Dara Fraser

In order for Supported Employment to have a strong future for individuals like my son, some consideration needs to be made to keep some ADE’s functioning as they have been-not all are horror stories. My 31 year old son has enjoyed his workplace since leaving high school for both the social aspects and the sense of doing a good job and getting a fortnightly payslip. Considering the level of support he needs from time to time, and his work output, I would say his pay level has been appropriate. After all, Australia has an adequate Disability Support Pension to augment the low wage.

His alternative would be a day program of some sort, not open employment, and at a significantly higher cost to the Australian Taxpayer, assuming he could find a full time place at one. Despite his high support needs, my son has been enjoying living in his own flat with both a disabled and non-disabled flatmate for almost 6 years. If his days were not filled going to and from his ADE, his NDIS budget would be much higher-assuming of course he could get an appropriate budget approved.

It seems to me that the policy makers and eloquent advocates of integration completely ignore the abilities and preferences of those workers with high support needs. In the rush to give some more equality, people like my son may risk losing the only dignified work place they can manage. In a perfect world everyone would be able to contribute to their community according to their abilities and receive support according to their needs. Australia should be very proud of attempting to achieve the latter via the NDIS, however that is turning out to be a far more expensive proposition than even the Productivity Commission anticipated, therefore, some economy of scale needs to be considered in providing a dignified work place for everyone, of all abilities. Many young people without any disability are having great difficulty finding permanent full time work today, and without traditional ADE’s some people with high support needs will NEVER find work placements. That’s the reality that no one seems to talk about.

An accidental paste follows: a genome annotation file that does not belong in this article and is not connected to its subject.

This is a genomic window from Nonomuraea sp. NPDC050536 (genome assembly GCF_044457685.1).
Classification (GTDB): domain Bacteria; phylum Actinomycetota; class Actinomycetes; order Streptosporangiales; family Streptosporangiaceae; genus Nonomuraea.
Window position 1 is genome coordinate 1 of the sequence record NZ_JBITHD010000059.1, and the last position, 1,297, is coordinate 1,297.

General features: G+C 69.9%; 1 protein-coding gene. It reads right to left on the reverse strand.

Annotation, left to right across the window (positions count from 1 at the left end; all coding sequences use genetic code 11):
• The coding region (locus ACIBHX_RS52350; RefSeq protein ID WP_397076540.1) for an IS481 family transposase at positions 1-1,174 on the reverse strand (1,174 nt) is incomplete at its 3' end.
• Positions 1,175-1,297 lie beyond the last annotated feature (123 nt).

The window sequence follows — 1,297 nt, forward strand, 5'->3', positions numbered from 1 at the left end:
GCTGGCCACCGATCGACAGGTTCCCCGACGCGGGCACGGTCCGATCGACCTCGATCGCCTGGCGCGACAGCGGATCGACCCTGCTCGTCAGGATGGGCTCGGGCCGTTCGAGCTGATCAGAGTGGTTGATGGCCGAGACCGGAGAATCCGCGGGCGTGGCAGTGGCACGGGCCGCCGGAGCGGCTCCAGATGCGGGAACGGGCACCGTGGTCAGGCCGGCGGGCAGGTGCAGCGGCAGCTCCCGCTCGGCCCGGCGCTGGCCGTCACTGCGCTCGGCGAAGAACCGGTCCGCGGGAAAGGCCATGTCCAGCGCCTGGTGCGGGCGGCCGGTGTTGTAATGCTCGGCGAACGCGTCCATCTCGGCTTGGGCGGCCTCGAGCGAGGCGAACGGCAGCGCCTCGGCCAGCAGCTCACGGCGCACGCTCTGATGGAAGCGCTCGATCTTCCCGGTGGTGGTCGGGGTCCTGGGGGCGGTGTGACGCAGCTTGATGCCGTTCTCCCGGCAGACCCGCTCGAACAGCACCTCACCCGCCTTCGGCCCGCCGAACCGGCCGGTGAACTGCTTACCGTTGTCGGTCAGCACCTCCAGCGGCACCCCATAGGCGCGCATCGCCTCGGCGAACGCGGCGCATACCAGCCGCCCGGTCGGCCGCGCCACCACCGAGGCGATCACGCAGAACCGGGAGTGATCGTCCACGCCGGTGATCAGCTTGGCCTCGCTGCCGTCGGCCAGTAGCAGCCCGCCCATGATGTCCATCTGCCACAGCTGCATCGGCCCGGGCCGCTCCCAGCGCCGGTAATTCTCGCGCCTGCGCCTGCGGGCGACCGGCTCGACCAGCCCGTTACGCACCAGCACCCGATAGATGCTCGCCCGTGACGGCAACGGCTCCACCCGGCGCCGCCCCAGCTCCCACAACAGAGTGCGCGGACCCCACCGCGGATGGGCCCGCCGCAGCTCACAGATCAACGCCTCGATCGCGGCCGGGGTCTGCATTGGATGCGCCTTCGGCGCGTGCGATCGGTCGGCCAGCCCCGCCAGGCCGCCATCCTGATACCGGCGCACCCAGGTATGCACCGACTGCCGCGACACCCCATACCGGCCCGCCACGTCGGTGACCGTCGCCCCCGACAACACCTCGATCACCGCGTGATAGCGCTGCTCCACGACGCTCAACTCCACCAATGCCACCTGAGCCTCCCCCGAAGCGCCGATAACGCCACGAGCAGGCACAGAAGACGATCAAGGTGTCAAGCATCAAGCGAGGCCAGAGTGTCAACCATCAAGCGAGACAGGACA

Continuation of his full time and secure ADE workplace is what my son is hoping for, because he will always need a higher level of support than any job training program can offer. I believe the policymakers should also listen to the enlightened person centered ADE’s that are trying in very difficult circumstances to provide a vital service that will not be replicated by even the most expensive training/transition programs.